Hawthorne has all of the skills of a starting corner, but not the polish required to start right now. Carnell Lake will work with him and hopefully get him on the field sooner than later. His ability to make splash plays could help a defense that can't generate a lot of turnovers.
Could it be 2010 all over again? That year, Pittsburgh selected Emmanuel Sanders in the third round and Antonio Brown in the sixth round. Both had an impact in their rookie seasons after not being given much thought in the draft's immediate aftermath.
Justin Brown has some amazing catching ability but is inconsistent at times. He could be very good if he sorts out his issues and could eventually give Pittsburgh a great slot receiver with the elder Brown and Markus Wheaton on the outside.
For 2013, he will have to earn his playing time. He could work in the return game and give Pittsburgh an option there beyond free-agent addition LaRod Stephens-Howling. As for the offense, it will be hard for him to get on the field without injuries to a few of the veterans.
Pittsburgh didn't seem to be too fazed by the lack of depth at inside linebacker and the lack of a successor to Larry Foote, who is down to a year or two before retirement claims him.
Perhaps they didn't ignore the position, however.
Vince Williams was a tenacious player for the Florida State Seminoles and could end up being another late-round defensive gem in the style of Brett Keisel. Williams can definitely play the position and has the blitzing ability to blow up the interior of an offensive line.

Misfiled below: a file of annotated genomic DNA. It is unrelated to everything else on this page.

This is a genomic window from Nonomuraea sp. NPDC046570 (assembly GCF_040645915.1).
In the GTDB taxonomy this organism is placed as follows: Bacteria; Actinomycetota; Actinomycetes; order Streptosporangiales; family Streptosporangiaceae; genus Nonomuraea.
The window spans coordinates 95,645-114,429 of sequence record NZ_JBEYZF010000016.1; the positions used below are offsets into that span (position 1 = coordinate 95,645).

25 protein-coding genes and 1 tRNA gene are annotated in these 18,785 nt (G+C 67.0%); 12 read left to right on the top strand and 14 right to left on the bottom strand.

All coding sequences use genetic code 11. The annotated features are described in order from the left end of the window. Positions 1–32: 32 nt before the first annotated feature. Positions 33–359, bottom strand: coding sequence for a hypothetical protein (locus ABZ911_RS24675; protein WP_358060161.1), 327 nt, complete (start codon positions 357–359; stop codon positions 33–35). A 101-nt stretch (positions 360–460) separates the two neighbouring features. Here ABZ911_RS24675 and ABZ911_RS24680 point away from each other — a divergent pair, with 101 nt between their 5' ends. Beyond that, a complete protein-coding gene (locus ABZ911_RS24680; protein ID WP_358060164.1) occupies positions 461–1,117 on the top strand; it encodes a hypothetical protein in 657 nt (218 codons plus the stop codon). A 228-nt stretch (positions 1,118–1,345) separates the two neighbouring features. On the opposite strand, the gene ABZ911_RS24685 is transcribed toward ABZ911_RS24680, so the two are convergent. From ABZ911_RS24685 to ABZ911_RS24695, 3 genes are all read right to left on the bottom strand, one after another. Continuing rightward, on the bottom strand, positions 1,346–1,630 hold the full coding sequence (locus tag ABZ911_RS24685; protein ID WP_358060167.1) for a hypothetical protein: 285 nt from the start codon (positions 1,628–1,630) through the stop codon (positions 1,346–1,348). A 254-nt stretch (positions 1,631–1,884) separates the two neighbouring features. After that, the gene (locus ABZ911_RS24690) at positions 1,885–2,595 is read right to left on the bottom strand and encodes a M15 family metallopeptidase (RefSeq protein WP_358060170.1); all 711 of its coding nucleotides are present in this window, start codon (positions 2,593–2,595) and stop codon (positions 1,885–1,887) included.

In 2013, the Steelers will use his abilities on special teams and work on coaching him up. Keith Butler could have him ready to compete for the starting job with Foote in 2014 if all goes well.
The final pick for Pittsburgh's draft class was little more than a depth move. With Casey Hampton not returning (yet) and Steve McLendon the only established player at the position, there was a need to add something.
Nick Williams could have a future in the NFL, but he needs to keep adding weight and adjusting to football after being a basketball player before college. He needs time to develop and is a very, very raw prospect at this point.
For 2013, his job will be to push Alameda Ta'amu at every opportunity and try to keep last year's pick at the position on track in his development. Williams could overtake him if he keeps developing as he did in college.